The Microsoft Solutions for Security (MSS) team has released a guide that will assist the many companies that are deploying Windows Server 2003 and Windows XP but cannot yet upgrade their older systems. The guide includes both the best hardening strategies to use before upgrading and the security justifications for upgrading.
Content Road Map
"The Microsoft Windows NT 4.0 and Windows 98 Threat Mitigation Guide" describes the process of hardening networks and computers that run earlier versions of the Windows OS. Organizations may have a variety of combinations of computers running Windows NT 4.0 (Workstation, Server, and Advanced Server) and Windows 98, with or without later versions of Windows clients or servers. This guide focuses on the protective measures that can be applied to Windows NT 4.0 Workstation and Windows 98 clients and Windows NT 4.0 member servers in an Active Directory directory service domain environment to improve their security.
The guide comprises eight chapters, grouped into two sections. The first section consists of two chapters, Chapter 1, "Introduction," and Chapter 2, "Applying the Security Risk Management Discipline to the Trey Research Scenario," both of which are intended for executives and IT management at all levels.
Chapter 1 provides an executive summary, introduces the business challenges and benefits surrounding the security of older operating systems, suggests the recommended audience for the guidance, lists the reader prerequisites, and provides an overview of the chapters and solution scenarios in the guidance. Chapter 2 details a fictitious company scenario that is used to develop the recommendations in this guidance and explains how an IT generalist would assess the security risks and vulnerabilities of the network infrastructure. Trey Research, the fictitious company in the scenario, has its headquarters in Seattle and field offices in several states throughout the country. The chapter also describes how IT generalists can identify and prioritize their individual organizations' risks and vulnerabilities to generate security requirements that can drive an action plan to mitigate security threats.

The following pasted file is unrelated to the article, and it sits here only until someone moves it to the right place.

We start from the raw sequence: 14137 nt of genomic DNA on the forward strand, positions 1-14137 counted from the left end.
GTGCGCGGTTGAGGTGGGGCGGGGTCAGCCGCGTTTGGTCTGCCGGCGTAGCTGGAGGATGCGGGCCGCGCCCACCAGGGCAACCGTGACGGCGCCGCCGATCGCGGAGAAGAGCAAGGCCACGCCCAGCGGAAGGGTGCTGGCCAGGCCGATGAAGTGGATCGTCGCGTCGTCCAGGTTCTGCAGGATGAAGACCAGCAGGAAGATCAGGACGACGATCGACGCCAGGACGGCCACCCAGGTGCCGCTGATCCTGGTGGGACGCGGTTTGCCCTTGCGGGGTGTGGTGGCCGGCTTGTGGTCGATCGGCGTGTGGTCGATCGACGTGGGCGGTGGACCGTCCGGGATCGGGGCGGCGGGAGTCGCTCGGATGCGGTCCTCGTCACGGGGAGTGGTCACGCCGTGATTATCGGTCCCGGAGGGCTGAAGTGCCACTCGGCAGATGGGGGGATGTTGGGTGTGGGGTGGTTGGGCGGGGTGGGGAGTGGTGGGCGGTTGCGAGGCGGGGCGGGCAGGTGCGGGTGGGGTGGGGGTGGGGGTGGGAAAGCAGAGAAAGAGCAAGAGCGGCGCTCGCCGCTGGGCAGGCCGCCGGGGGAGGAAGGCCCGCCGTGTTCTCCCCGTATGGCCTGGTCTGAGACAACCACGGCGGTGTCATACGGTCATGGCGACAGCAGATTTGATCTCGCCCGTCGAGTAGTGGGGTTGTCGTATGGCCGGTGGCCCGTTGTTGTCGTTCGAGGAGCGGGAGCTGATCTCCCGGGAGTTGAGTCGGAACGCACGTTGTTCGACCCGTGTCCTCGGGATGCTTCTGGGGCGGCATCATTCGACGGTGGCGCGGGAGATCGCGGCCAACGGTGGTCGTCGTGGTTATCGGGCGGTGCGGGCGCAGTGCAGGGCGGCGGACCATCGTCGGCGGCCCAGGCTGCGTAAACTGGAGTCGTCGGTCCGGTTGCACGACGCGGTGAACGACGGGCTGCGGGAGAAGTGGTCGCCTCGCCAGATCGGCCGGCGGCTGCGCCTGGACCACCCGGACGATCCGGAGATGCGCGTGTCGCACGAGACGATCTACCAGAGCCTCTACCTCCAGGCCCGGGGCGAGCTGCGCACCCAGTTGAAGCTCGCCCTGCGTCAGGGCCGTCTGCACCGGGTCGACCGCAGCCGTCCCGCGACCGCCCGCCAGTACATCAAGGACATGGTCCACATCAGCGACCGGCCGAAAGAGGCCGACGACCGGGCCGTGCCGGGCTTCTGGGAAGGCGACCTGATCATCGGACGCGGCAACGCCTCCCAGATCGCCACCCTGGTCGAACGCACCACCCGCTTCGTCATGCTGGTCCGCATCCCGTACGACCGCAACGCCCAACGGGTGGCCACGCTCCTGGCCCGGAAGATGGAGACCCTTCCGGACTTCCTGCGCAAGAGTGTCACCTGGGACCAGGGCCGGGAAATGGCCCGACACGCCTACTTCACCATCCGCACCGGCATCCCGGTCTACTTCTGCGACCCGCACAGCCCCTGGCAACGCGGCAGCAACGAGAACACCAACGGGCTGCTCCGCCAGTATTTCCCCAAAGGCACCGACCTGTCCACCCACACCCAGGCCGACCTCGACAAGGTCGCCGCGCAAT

The second section of the guidance contains six chapters of prescriptive information for IT administrators and technical managers. Each chapter begins with a discussion of design principles and options before discussing the specific hardening measures chosen for the target scenario.
Chapter 3, "Network Security and Hardening," describes network security vulnerabilities and the process of hardening network components (including client and server computers) against these vulnerabilities. The chapter addresses network segmentation, Transmission Control Protocol/Internet Protocol (TCP/IP) stack hardening, and the use of personal firewalls for client protection.
Chapter 4, "Hardening Windows NT 4.0," explains how to harden Windows NT 4.0 (Workstation and Server) by establishing a baseline for the system and then applying specific hardening measures. It describes the importance and methods of physical security and procedures for applying security policies to file, print, Web, and application servers. The chapter discusses the inherent compromises in various security approaches and concludes by describing in detail the most advantageous hardening policies for Trey Research.
Chapter 5, "Hardening Windows 98," explains how to harden Windows 98 clients and applications, and describes methods for applying patches, updates, and security policies to computers running Windows 98.
Chapter 6, "Patch Management," shows how to find out about new updates in a timely manner, implement them quickly and reliably throughout your organization, and ensure that they are deployed everywhere. It describes the compromises of patch management implementations and concludes with a detailed description of the Trey Research patch management system.
Chapter 7, "Antivirus," describes the importance of antivirus software and policies as well as the security and supportability of client-based and server-based antivirus solutions.
Chapter 8, "Conclusion," provides a brief summary of the hardening processes that were discussed throughout the guide.